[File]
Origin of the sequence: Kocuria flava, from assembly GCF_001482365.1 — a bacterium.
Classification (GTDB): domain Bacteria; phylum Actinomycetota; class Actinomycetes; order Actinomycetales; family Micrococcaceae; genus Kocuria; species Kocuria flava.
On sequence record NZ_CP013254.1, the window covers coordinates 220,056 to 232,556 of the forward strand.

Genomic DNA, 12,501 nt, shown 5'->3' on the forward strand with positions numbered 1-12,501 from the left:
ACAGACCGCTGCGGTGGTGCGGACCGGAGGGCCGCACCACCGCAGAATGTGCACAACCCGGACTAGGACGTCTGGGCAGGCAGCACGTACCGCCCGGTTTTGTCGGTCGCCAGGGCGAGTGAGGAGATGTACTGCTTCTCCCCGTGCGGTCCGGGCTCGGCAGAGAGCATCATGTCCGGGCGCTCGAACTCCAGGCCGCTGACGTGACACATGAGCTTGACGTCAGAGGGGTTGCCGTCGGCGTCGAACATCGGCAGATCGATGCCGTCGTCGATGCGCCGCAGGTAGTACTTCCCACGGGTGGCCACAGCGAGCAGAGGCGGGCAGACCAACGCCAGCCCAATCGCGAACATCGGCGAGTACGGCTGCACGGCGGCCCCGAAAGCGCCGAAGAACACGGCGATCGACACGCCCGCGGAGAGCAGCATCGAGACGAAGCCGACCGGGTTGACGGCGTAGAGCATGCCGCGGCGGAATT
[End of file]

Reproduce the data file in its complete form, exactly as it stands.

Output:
Origin of the sequence: Kocuria flava, from assembly GCF_001482365.1 — a bacterium.
Classification (GTDB): domain Bacteria; phylum Actinomycetota; class Actinomycetes; order Actinomycetales; family Micrococcaceae; genus Kocuria; species Kocuria flava.
On sequence record NZ_CP013254.1, the window covers coordinates 220,056 to 232,556 of the forward strand.

Genomic DNA, 12,501 nt, shown 5'->3' on the forward strand with positions numbered 1-12,501 from the left:
ACAGACCGCTGCGGTGGTGCGGACCGGAGGGCCGCACCACCGCAGAATGTGCACAACCCGGACTAGGACGTCTGGGCAGGCAGCACGTACCGCCCGGTTTTGTCGGTCGCCAGGGCGAGTGAGGAGATGTACTGCTTCTCCCCGTGCGGTCCGGGCTCGGCAGAGAGCATCATGTCCGGGCGCTCGAACTCCAGGCCGCTGACGTGACACATGAGCTTGACGTCAGAGGGGTTGCCGTCGGCGTCGAACATCGGCAGATCGATGCCGTCGTCGATGCGCCGCAGGTAGTACTTCCCACGGGTGGCCACAGCGAGCAGAGGCGGGCAGACCAACGCCAGCCCAATCGCGAACATCGGCGAGTACGGCTGCACGGCGGCCCCGAAAGCGCCGAAGAACACGGCGATCGACACGCCCGCGGAGAGCAGCATCGAGACGAAGCCGACCGGGTTGACGGCGTAGAGCATGCCGCGGCGGAATT